• Other counties also had slightly more inventory except for San Francisco.
    • Most of the increase in inventory was for homes priced between $1 million and $2 million.
  • The Bay Area’s median home price rose by 12 percent on an annual basis. Santa Clara County continued to post nearly double that rate of appreciation, with prices up by 21 percent year over year.
  • Slowing price growth that started in the spring continued in all Bay Area counties except Napa.
    • Slowing price growth was most notable in Santa Clara County, followed by Marin and Contra Costa counties.
  • Absorption rates continued to decline in Silicon Valley and Marin County, followed by Sonoma County.
  • Overall, Bay Area absorption rates continued to trend lower, falling from 43 percent last August to 37 percent now but in line with August 2016.
  • Santa Clara County posted the largest absorption-rate decline, followed by Alameda and Sonoma counties. Price reductions also rose, from 15 percent last August to 19 percent today.
  • Affordability concerns are impacting budget-constrained buyers, especially in Sonoma County.

August home sales activity in the Bay Area posted another notable decline from a year ago, with sales down by 11 percent and across most counties. With the substantial August decline, year-to-date sales are now 2 percent below last year. Marin and Napa were the only two counties that saw sales increase from last year, which is a positive improvement from declines recorded in previous months. Alameda, Contra Costa, and San Francisco counties, which were faring relatively better this year, also posted sales declines in August, with activity in Alameda down by 13 percent and sales in San Francisco down by 4 percent.

Sales of homes priced above $1 million also posted slower growth than earlier in the year, up by 8 percent from last August. Nevertheless, sales of homes priced between $2 million and $3 million came to a screeching halt in August after 18 consecutive months of year-over-year increases. Almost the entire decline came from the drop of sales in that price range in Santa Clara County. Other counties, particularly San Francisco, continued to post more sales of homes priced between $2 million and $3 million. By contrast, sales of homes priced between $1 million and $2 million and above $3 million continued trending higher than last year.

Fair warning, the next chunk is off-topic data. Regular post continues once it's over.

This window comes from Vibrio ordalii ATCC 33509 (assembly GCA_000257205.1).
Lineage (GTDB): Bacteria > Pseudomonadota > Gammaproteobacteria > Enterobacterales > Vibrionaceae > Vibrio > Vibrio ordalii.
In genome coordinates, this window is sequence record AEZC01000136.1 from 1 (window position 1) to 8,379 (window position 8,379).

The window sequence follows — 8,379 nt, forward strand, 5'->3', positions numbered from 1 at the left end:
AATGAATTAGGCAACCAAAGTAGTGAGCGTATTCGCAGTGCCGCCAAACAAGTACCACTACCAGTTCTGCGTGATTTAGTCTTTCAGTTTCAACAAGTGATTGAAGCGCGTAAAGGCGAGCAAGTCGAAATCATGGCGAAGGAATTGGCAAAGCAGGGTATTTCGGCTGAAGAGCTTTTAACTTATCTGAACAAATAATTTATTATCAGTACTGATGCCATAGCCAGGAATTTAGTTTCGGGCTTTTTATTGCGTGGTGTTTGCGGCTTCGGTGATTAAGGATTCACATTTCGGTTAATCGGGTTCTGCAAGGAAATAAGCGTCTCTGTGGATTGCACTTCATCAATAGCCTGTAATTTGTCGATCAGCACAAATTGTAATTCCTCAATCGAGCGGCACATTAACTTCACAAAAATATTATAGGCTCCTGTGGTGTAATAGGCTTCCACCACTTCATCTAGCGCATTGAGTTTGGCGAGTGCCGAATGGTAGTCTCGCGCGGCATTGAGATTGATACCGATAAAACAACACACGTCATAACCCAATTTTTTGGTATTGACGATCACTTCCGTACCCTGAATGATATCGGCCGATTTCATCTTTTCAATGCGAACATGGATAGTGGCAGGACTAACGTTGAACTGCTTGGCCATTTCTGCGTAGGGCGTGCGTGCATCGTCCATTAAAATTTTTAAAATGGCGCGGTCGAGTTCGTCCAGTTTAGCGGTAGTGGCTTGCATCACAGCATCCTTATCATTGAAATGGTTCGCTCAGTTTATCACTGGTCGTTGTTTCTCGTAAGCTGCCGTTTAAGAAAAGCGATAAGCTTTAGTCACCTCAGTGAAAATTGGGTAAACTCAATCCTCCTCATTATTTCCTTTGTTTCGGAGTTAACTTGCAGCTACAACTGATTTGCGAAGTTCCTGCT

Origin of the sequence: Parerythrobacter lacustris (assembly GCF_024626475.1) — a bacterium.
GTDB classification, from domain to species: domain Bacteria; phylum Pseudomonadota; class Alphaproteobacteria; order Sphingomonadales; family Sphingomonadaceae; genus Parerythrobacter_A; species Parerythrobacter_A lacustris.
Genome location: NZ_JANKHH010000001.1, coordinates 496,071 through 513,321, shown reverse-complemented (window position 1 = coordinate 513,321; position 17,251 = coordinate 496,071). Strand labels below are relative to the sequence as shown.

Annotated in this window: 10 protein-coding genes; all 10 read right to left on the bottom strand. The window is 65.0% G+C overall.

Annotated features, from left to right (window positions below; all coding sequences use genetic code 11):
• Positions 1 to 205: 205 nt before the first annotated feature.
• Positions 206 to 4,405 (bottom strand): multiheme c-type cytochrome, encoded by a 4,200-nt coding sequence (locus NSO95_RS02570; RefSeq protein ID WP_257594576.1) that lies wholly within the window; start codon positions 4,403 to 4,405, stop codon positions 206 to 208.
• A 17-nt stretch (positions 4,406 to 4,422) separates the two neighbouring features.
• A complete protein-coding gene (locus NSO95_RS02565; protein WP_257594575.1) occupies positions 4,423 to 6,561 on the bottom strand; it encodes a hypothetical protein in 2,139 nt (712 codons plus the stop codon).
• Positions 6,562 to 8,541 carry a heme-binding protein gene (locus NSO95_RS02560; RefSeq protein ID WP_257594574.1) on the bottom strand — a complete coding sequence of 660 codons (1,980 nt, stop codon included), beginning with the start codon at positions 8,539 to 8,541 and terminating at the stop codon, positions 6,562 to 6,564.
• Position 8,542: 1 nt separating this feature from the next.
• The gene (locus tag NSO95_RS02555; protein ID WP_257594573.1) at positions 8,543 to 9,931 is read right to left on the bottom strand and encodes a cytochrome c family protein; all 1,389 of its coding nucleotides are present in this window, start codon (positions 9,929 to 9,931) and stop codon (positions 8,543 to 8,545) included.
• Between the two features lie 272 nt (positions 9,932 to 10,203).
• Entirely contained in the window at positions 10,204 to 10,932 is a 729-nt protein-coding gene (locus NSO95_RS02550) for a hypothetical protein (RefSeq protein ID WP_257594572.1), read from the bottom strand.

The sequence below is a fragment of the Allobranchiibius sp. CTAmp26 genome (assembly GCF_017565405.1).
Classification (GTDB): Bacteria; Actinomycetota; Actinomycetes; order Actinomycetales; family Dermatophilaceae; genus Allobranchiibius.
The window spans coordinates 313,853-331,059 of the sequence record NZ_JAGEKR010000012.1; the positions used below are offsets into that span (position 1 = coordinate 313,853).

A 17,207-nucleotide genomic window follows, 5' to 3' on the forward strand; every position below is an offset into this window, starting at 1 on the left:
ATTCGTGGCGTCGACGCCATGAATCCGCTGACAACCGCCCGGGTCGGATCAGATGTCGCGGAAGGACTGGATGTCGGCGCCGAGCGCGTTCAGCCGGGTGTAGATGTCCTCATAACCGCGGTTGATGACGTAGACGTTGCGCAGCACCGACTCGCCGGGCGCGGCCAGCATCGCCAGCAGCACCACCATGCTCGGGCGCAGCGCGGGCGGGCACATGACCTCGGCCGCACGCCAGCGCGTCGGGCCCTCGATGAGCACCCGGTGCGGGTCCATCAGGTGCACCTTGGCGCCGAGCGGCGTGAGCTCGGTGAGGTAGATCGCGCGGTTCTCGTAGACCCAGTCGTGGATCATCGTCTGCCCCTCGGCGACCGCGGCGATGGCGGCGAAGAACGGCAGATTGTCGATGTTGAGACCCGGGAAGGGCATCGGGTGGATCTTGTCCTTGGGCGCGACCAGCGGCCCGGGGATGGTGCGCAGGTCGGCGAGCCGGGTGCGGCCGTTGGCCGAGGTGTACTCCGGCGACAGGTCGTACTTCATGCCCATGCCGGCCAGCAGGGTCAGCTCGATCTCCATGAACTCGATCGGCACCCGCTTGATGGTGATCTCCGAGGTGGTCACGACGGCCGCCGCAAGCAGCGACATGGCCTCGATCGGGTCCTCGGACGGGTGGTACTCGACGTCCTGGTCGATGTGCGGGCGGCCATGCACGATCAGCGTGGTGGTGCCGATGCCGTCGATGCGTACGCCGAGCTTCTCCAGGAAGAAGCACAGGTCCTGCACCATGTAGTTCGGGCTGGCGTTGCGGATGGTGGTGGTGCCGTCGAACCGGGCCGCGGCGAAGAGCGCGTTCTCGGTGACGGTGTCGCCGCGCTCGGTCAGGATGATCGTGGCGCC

Figure 1 summarizes August year-over-year home sales changes by county and by price ranges. Contra Costa was the only county where declines in sales spread across all price ranges. In Marin County, the previous two months of declines in sales of homes priced less than $3 million reversed in August and showed improvement over last year. Also, San Francisco and San Mateo counties continued to show strong growth in all price ranges in which inventory was available. Lastly, sales of homes priced higher than $3 million showed slower increases or declines in some areas after three months of solid improvement.

Figure 1: August year-over-year home sales changes by Bay Area County and price range

Source: Terradatum, Inc. from data provided by local MLSes, Sept. 7, 2018

Figure 2 illustrates the three-year trend in sales of homes priced $3 million and higher, with activity peaking in May at 255 sales. Even with the slower increase in August, year-to-date sales are 32 percent above last year, with all counties except Marin and Napa seeing strong increases. Marin County has generally had a comparably slower increase in sales activity since the beginning of 2018 than other counties, while Napa is the only county to register an overall decline compared with last year.

Figure 2: Number of $3 million-plus home sales in the Bay Area since January 2015.

Source: Terradatum, Inc. from data provided by local MLSes, Sept. 7, 2018

Bay Area inventory conditions continued to improve in August, marking the second straight month of year-over-year increases. Eighty percent of the overall 5 percent supply increase came from Santa Clara County, followed by Sonoma and Alameda counties. In Santa Clara County, inventory rose by 20 percent, while Sonoma and Alameda counties saw supply increase by a respective 15 percent and 7 percent. The other counties either showed a small increase or a decline. San Francisco continued to post a large annual decline in the number of homes for sale. Figure 3 summarizes inventory changes by region and price range. The buildup in inventory was primarily in the $1-million-to-$2 million range in Santa Clara and Alameda counties, though a few other counties saw some gains. Overall inventory was up by 20 percent for $1-million-to-$2 million homes, up by 12 percent for $2-million-to-$3-million homes, and up by 4 percent for homes priced higher than $3 million. The most affordable inventory continued to decline in all regions but Sonoma County, where the supply of homes priced below $1 million increased by 23 percent.